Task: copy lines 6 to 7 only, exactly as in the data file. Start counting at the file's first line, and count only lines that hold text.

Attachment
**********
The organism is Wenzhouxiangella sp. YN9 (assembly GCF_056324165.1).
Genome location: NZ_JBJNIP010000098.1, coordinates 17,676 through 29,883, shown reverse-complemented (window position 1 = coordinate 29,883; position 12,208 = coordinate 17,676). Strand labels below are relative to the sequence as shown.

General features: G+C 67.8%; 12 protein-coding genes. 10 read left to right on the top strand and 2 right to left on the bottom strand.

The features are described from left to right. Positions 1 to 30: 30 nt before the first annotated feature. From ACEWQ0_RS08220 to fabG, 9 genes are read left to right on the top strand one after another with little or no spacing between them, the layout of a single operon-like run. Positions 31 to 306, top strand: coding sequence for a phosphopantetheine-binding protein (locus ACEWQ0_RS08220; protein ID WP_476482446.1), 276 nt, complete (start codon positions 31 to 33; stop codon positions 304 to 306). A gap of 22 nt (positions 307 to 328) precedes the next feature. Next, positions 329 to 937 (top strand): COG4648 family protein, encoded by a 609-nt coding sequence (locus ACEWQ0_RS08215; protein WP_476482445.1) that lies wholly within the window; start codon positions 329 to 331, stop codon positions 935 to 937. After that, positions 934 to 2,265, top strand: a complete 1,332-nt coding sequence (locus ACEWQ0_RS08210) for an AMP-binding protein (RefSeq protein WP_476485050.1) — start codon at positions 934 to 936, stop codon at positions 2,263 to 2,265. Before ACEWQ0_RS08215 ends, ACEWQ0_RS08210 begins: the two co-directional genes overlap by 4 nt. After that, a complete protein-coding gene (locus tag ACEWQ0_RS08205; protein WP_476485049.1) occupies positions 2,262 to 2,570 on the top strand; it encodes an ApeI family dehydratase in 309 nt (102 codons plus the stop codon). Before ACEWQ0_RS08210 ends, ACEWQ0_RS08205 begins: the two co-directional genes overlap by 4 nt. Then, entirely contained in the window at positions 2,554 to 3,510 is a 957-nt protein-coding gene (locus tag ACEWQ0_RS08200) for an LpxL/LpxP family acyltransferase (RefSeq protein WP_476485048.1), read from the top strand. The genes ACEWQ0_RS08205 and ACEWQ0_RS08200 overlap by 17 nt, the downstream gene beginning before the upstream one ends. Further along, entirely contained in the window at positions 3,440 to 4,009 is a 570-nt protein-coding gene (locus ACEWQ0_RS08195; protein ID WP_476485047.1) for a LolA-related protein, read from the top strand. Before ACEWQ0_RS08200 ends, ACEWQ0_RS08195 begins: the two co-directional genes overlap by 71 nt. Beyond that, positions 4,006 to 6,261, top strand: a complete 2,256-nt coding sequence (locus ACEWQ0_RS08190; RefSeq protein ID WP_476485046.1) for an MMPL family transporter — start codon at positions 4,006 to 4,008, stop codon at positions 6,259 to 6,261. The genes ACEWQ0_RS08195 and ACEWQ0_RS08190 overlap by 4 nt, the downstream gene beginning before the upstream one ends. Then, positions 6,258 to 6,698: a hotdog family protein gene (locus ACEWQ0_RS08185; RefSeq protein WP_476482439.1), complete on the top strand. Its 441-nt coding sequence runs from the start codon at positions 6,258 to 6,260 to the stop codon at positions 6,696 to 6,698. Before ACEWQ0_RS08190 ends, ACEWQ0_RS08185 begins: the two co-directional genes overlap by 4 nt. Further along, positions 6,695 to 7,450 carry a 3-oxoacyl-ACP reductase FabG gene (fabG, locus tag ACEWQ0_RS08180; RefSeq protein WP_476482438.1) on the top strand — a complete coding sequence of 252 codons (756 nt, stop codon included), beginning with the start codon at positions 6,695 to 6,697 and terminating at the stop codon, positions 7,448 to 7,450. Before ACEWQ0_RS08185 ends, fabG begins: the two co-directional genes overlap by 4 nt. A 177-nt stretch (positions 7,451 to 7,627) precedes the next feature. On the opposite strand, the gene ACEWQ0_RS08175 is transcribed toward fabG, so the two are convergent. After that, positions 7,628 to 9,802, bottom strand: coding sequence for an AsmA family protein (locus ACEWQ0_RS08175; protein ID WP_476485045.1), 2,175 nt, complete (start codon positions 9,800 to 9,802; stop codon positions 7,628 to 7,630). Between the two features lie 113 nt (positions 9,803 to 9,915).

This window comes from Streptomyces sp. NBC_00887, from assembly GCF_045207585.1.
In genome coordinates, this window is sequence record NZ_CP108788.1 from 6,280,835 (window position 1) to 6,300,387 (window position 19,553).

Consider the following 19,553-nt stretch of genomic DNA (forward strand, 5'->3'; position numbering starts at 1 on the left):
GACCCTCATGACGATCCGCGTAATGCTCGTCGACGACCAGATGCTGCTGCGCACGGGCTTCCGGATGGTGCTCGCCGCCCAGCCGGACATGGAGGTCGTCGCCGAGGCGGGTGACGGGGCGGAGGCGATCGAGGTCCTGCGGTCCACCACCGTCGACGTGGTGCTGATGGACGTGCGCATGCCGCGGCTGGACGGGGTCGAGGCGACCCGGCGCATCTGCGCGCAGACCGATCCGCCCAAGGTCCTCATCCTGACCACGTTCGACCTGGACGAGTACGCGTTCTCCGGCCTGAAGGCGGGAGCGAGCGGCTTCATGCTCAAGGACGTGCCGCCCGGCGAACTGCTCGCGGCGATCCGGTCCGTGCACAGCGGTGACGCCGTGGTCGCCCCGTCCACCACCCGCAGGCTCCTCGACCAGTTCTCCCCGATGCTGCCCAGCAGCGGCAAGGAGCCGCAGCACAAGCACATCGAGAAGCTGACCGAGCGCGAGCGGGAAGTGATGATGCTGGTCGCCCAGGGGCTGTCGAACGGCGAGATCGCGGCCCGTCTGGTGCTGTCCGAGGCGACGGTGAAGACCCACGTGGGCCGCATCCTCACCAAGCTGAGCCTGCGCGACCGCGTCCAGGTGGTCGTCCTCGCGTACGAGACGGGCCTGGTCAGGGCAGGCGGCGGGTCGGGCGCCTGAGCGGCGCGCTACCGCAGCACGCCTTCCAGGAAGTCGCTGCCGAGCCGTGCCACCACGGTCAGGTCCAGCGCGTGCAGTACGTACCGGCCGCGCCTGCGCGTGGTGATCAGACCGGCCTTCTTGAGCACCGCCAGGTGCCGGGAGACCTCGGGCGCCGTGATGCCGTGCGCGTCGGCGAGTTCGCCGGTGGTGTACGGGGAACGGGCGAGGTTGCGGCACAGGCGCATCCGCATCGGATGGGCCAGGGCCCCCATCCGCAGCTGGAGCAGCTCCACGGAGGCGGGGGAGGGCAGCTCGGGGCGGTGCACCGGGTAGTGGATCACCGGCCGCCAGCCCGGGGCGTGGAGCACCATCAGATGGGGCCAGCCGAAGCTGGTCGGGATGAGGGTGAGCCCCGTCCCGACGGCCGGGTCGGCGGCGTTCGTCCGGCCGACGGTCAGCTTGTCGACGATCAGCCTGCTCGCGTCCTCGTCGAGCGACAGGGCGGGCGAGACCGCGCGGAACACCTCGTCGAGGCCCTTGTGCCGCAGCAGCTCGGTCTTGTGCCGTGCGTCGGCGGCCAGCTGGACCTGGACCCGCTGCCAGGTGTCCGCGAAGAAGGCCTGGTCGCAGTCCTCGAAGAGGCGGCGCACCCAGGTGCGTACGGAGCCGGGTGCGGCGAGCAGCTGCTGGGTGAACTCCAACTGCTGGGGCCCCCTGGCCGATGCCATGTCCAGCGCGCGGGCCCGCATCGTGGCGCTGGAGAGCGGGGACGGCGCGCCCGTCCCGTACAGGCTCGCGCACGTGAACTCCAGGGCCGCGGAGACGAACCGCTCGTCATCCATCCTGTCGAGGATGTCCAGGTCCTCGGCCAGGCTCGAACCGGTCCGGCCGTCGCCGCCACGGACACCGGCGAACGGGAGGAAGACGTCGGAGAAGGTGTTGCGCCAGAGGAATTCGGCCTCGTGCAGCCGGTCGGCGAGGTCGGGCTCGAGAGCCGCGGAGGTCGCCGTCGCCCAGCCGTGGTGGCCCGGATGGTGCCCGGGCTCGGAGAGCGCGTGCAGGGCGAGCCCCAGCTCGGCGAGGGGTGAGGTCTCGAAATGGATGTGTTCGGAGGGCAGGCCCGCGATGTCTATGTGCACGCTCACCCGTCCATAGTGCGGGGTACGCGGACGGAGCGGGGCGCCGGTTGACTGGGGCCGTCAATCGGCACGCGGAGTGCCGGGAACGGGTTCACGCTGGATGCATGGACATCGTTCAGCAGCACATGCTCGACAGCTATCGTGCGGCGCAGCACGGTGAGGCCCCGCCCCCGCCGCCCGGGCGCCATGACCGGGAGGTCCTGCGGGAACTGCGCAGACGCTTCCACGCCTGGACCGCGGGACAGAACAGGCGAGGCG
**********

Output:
In genome coordinates, this window is sequence record NZ_CP108788.1 from 6,280,835 (window position 1) to 6,300,387 (window position 19,553).

Consider the following 19,553-nt stretch of genomic DNA (forward strand, 5'->3'; position numbering starts at 1 on the left):